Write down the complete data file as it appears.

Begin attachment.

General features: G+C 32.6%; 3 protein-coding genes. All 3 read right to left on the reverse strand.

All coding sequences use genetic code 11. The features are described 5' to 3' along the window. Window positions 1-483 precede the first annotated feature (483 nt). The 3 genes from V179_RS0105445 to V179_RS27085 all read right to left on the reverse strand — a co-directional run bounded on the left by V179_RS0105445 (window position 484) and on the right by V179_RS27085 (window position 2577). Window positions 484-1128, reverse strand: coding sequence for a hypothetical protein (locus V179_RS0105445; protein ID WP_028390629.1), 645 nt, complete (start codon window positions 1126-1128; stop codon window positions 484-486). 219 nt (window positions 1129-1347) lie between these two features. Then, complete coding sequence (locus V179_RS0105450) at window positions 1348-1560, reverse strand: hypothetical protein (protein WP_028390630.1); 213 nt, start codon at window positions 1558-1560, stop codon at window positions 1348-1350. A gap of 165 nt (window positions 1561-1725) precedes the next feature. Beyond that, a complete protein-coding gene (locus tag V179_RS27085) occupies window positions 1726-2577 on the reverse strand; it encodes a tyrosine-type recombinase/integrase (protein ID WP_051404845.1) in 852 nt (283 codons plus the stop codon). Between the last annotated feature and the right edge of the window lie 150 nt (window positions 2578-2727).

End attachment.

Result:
General features: G+C 32.6%; 3 protein-coding genes. All 3 read right to left on the reverse strand.

All coding sequences use genetic code 11. The features are described 5' to 3' along the window. Window positions 1-483 precede the first annotated feature (483 nt). The 3 genes from V179_RS0105445 to V179_RS27085 all read right to left on the reverse strand — a co-directional run bounded on the left by V179_RS0105445 (window position 484) and on the right by V179_RS27085 (window position 2577). Window positions 484-1128, reverse strand: coding sequence for a hypothetical protein (locus V179_RS0105445; protein ID WP_028390629.1), 645 nt, complete (start codon window positions 1126-1128; stop codon window positions 484-486). 219 nt (window positions 1129-1347) lie between these two features. Then, complete coding sequence (locus V179_RS0105450) at window positions 1348-1560, reverse strand: hypothetical protein (protein WP_028390630.1); 213 nt, start codon at window positions 1558-1560, stop codon at window positions 1348-1350. A gap of 165 nt (window positions 1561-1725) precedes the next feature. Beyond that, a complete protein-coding gene (locus tag V179_RS27085) occupies window positions 1726-2577 on the reverse strand; it encodes a tyrosine-type recombinase/integrase (protein ID WP_051404845.1) in 852 nt (283 codons plus the stop codon). Between the last annotated feature and the right edge of the window lie 150 nt (window positions 2578-2727).